There are rumors circulating that Priceline has signed on for American’s Direct Connect program, but nothing has been confirmed – a smart move given how volatile the disputes are getting between American and the other online travel agencies.

Of course, the actions by Sabre have led many to wonder if Amadeus, another global distribution system, is going to jump into the fray. This seems likely, Quinby told me by email: “Amadeus has a pretty small presence in the U.S. so they may sit this one out (with a good bowl of popcorn!)”.

Here’s the Sabre message in full and unedited:

Dear Sabre Customer,
This is to notify you that Sabre has taken a set of actions to protect what you have told us is important to you – full air fare transparency and the ability to efficiently operate your business. As part of these actions, we have changed some of our availability and shopping displays to support airlines who value the transparency and efficiency of the proven system our customers use to serve travelers. Specifically, we have made changes in the Sabre . system that alter the order in which some of American Airlines’ flights appear in availability and shopping displays. The display changes do not apply for points of sale in the EU or Canada due to specific regulations in those markets.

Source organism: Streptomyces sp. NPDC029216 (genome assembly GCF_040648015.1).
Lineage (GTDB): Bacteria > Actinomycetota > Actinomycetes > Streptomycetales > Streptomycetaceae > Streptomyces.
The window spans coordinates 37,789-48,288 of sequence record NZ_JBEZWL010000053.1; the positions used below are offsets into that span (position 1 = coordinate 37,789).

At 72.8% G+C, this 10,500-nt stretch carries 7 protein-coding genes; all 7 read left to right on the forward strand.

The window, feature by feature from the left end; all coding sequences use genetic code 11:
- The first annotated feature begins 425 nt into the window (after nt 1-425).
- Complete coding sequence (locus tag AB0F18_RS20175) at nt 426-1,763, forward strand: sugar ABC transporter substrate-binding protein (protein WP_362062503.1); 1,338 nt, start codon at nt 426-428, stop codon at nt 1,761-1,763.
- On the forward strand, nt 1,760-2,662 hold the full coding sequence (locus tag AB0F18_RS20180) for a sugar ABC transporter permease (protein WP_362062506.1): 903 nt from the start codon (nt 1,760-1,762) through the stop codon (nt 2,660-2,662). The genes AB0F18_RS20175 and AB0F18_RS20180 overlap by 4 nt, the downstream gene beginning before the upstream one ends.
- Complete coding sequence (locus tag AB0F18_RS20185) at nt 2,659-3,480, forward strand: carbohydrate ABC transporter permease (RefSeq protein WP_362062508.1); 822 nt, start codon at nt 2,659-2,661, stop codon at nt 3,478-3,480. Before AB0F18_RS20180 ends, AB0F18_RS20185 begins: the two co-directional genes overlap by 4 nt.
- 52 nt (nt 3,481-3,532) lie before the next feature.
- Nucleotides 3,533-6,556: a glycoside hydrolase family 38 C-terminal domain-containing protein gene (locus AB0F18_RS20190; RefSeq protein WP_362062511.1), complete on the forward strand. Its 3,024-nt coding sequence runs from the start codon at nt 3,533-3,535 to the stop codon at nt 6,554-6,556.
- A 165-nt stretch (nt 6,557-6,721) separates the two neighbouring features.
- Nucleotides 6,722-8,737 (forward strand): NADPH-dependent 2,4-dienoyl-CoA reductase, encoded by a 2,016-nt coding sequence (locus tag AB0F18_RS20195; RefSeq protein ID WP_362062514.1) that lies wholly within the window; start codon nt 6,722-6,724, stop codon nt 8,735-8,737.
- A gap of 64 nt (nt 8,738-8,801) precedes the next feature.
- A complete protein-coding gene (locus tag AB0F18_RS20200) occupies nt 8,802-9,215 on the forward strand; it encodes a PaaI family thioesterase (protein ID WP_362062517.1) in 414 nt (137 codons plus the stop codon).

We have also initiated termination of our global distribution agreement with AA. We have provided AA notice that accelerates the termination date of our current agreement to the extent possible, culminating in early August. We are seeking a new agreement with AA that provides our customers long-term assurances of efficient comparison shopping.
AA’s stated plans regarding its “Direct Connect strategy,” backed up by its recent actions, are an attempt to impose a costly, unproven and unnecessary system that would make it harder and more costly for you to operate your business and for your customers to comparison shop based on full and transparent fare information. Based on AA’s actions, in addition to the steps noted above, we have also given notice that we are eliminating the substantial price discounts AA has enjoyed consistent with its prior long-term commitments to provide full content and support efficient comparison shopping for our agency and corporate customers.